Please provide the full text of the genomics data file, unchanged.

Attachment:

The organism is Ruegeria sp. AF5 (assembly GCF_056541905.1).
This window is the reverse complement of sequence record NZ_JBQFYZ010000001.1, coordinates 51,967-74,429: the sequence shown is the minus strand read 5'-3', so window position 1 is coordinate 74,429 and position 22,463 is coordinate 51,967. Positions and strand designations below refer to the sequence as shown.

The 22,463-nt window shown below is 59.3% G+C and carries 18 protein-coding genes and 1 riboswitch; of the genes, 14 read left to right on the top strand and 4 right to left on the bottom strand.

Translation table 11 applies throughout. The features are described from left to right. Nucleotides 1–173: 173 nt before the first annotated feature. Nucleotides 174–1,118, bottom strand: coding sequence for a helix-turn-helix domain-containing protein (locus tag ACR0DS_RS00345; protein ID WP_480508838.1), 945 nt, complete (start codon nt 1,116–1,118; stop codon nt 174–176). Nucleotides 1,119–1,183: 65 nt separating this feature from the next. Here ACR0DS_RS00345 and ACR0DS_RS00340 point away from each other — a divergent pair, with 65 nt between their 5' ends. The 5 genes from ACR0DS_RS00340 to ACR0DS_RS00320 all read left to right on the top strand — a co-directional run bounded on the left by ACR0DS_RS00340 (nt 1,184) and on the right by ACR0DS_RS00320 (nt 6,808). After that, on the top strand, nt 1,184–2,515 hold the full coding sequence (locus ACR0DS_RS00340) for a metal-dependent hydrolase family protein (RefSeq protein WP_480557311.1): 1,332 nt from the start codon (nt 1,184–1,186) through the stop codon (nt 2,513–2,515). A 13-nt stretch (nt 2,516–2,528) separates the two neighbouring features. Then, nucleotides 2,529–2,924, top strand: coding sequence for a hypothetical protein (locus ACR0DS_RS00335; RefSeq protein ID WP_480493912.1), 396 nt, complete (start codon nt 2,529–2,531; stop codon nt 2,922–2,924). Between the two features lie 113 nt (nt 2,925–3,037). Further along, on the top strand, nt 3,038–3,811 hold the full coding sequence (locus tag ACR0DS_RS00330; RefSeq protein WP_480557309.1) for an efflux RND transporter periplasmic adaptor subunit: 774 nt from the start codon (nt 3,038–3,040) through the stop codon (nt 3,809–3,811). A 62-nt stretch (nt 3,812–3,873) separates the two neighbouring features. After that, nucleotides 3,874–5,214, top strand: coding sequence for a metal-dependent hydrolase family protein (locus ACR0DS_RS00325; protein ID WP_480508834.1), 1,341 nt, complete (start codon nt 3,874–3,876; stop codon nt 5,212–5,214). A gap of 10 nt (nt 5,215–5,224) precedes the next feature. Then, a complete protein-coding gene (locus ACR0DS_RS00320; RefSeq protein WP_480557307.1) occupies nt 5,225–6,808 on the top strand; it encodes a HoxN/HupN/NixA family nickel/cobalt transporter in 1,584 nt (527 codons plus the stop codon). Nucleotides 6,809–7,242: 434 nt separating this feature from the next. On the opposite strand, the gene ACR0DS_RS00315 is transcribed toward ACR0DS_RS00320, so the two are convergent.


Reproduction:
The organism is Ruegeria sp. AF5 (assembly GCF_056541905.1).
This window is the reverse complement of sequence record NZ_JBQFYZ010000001.1, coordinates 51,967-74,429: the sequence shown is the minus strand read 5'-3', so window position 1 is coordinate 74,429 and position 22,463 is coordinate 51,967. Positions and strand designations below refer to the sequence as shown.

The 22,463-nt window shown below is 59.3% G+C and carries 18 protein-coding genes and 1 riboswitch; of the genes, 14 read left to right on the top strand and 4 right to left on the bottom strand.

Translation table 11 applies throughout. The features are described from left to right. Nucleotides 1–173: 173 nt before the first annotated feature. Nucleotides 174–1,118, bottom strand: coding sequence for a helix-turn-helix domain-containing protein (locus tag ACR0DS_RS00345; protein ID WP_480508838.1), 945 nt, complete (start codon nt 1,116–1,118; stop codon nt 174–176). Nucleotides 1,119–1,183: 65 nt separating this feature from the next. Here ACR0DS_RS00345 and ACR0DS_RS00340 point away from each other — a divergent pair, with 65 nt between their 5' ends. The 5 genes from ACR0DS_RS00340 to ACR0DS_RS00320 all read left to right on the top strand — a co-directional run bounded on the left by ACR0DS_RS00340 (nt 1,184) and on the right by ACR0DS_RS00320 (nt 6,808). After that, on the top strand, nt 1,184–2,515 hold the full coding sequence (locus ACR0DS_RS00340) for a metal-dependent hydrolase family protein (RefSeq protein WP_480557311.1): 1,332 nt from the start codon (nt 1,184–1,186) through the stop codon (nt 2,513–2,515). A 13-nt stretch (nt 2,516–2,528) separates the two neighbouring features. Then, nucleotides 2,529–2,924, top strand: coding sequence for a hypothetical protein (locus ACR0DS_RS00335; RefSeq protein ID WP_480493912.1), 396 nt, complete (start codon nt 2,529–2,531; stop codon nt 2,922–2,924). Between the two features lie 113 nt (nt 2,925–3,037). Further along, on the top strand, nt 3,038–3,811 hold the full coding sequence (locus tag ACR0DS_RS00330; RefSeq protein WP_480557309.1) for an efflux RND transporter periplasmic adaptor subunit: 774 nt from the start codon (nt 3,038–3,040) through the stop codon (nt 3,809–3,811). A 62-nt stretch (nt 3,812–3,873) separates the two neighbouring features. After that, nucleotides 3,874–5,214, top strand: coding sequence for a metal-dependent hydrolase family protein (locus ACR0DS_RS00325; protein ID WP_480508834.1), 1,341 nt, complete (start codon nt 3,874–3,876; stop codon nt 5,212–5,214). A gap of 10 nt (nt 5,215–5,224) precedes the next feature. Then, a complete protein-coding gene (locus ACR0DS_RS00320; RefSeq protein WP_480557307.1) occupies nt 5,225–6,808 on the top strand; it encodes a HoxN/HupN/NixA family nickel/cobalt transporter in 1,584 nt (527 codons plus the stop codon). Nucleotides 6,809–7,242: 434 nt separating this feature from the next. On the opposite strand, the gene ACR0DS_RS00315 is transcribed toward ACR0DS_RS00320, so the two are convergent.